Europe lags behind enterprise software spending recovery

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Europe lags behind enterprise software spending recovery

Simon Quicke

The worldwide software market is recovering from the recession with signs that the next four years will be ones of modest growth but things remain downbeat in Europe.

Having seen the market decline by 2.6% last year Gartner is predicting a 4.5% increase this year with global software revenue to reach $232bn by the end of the year.

That recovery is expected to continue through to 2014 with revenue growing at an annual compound growth rate of 6% up to 2014.

"After declining 2.6% in 2009, the worldwide market for enterprise software is recovering well with signs of continuing growth on the horizon," said Joanne Correia, managing vice president at Gartner.

But the bounce back is not the same everywhere and Western Europe will not be able to match the speed of growth likely to be enjoyed in the Asia Pacific region.

Europe will see a fall in enterprise software spending this year, a 3/4% decline across EMEA compared to last year, although the market is expected to climb out of the downturn and produce healthy revenue increases by 2014.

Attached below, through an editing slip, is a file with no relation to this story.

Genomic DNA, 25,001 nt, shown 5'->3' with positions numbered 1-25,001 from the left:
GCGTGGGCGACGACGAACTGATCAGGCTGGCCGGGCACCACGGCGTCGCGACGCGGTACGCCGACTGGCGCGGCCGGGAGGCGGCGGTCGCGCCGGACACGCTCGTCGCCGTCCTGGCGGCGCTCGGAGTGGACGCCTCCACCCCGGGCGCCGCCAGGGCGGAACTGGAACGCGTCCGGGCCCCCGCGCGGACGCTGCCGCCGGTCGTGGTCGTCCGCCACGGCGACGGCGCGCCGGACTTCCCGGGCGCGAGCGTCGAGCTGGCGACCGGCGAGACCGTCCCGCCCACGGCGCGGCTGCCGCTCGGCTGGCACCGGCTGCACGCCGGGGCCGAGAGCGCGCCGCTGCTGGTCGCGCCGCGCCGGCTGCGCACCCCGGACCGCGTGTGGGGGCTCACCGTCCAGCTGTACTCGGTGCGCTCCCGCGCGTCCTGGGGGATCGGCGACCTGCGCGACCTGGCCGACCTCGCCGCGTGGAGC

"The story in Western Europe at the moment is the duality of the situation with Germany leading the rebound, France following behind, and the UK and the Nordic countries showing promising prospects, while Ireland, Spain, Portugal and Greece are still struggling with weak performances," said Fabrizio Biscotti, research director in Gartner Europe.

He raised a major concern that the speed of recovery would have an impact on different territories in Europe.

"This is leading to a 'polarisation' of performances in the software market, with the countries that are leading the recovery being more proactive on the software purchase front while those that are still languishing in recession are missing out on the more innovative software investments. By 2011 this could lead to an even larger gap between the size and growth rates of the software markets in these of countries."

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